Singapore home prices are soaring, but new launches still sell well. What are the factors at play?

Nov 19, 2022

AS we round off the year 2022, a look at prices that recent condominium launches have been transacting at, especially in recent months, may perplex and intrigue the average prospective homebuyer - how did we get here?

Here's a quick dive into what's beeen going on in Singapore's red-hot property market, and what analysts are saying might happen in the coming years.

Why are condo prices surging?

1. Higher costs and risks for developers:

The still-recovering global supply chain unleashed inflationary pressures on all industries. Pandemic-induced labour and material shortages, logistics gridlocks all added to delays and cost hikes. Construction was no exception, with costs spiking 20 - 30 per cent.

And domestically, real estate agencies merged - with size comes clout, ultimately leading to higher commissions charged to developers.

Yet, with a persistent demand-supply gap, the government sprung new property cooling measures on the private property market, raising further both costs and risks for developers. To hedge against this margin squeeze and risks, developers raised prices.

2. Supply squeeze:

The stock of unsold units in Singapore has been shrinking.

December 2021's cooling measures raised uncertainty for developers, leading to a pullback in landbanking.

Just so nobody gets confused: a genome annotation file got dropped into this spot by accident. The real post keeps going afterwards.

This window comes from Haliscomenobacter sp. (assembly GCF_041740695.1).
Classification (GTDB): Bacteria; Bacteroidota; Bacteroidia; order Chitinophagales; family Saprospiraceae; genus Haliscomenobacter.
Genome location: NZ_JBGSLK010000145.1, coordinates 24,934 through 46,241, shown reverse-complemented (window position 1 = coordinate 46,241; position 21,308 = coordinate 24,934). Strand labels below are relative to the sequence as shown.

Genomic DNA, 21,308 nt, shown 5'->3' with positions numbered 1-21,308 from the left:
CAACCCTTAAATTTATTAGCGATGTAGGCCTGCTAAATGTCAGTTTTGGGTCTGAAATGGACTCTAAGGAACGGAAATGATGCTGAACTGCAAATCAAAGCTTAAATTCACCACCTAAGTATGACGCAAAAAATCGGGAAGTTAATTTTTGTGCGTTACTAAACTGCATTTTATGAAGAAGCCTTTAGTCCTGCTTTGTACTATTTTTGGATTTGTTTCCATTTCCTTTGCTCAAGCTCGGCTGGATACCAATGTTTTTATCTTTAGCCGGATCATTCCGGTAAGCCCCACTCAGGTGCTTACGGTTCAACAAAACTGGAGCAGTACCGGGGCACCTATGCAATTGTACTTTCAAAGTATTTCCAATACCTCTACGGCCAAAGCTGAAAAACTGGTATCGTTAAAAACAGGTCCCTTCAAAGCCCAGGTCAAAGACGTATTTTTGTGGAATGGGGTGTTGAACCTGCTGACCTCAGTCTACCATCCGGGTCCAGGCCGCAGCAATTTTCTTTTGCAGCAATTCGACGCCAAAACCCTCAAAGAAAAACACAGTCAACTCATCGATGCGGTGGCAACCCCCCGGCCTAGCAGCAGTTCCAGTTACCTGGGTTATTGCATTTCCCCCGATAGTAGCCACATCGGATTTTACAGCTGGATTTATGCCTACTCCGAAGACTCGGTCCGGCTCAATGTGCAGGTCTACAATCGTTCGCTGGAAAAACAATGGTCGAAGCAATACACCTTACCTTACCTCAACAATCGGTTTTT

The government has also cut the combined supply of land parcels for private housing by 5 per cent for the first half of 2022.

3. Demand drive:

Local support from:

En-bloc sellers, downgraders, parents buying for their children in anticipation of even higher prices.
Investors shifting funds out of volatile equities hurt by surging interest rates - to potential capital gains and rental income from property.
Rising mortgage rates have not deterred many, as buyers may be able to cover such increases amid a healthy job market and salary increments.

Foreign buyers:

Many regional buyers are "impervious to rate hikes". Their holding power helps to sustain prices, especially since a good number buy Singapore property not for a quick flip but also to preserve wealth.

What can be done?

The government has certainly tried to manage the price spiral:

On Sep 30, it raised the rates used to work out the loan quantum for borrowers;
Increased the downpayment for HDB flats from 15 to 20 per cent, and
Imposed a minimum 15-month wait before a private property seller can buy an HDB resale flat.

Property consultants expect these measures to increase:

Rental rates (because of the 15-month wait for private property downgraders who may have to find alternative accommodation);
Demand (and therefore higher prices) for four-room HDB flats (because the 15-month wait-out period does not apply to those aged 55 and above if they're buying a four-room or smaller HDB resale flat);
En-bloc asking prices to cover sellers' costs for a replacement home and rents, and consequently lower success rates for collective sales.

What's the prognosis?

Prices will probably not pull back; but analysts and consultants expect the pace of increase to ease as:

Some prospective buyers get priced out by loan restrictions;
The annual December holiday lull in house-buying approaches;
Upgraders see lower profits from the HDB resale market; and
New home launches dwindle.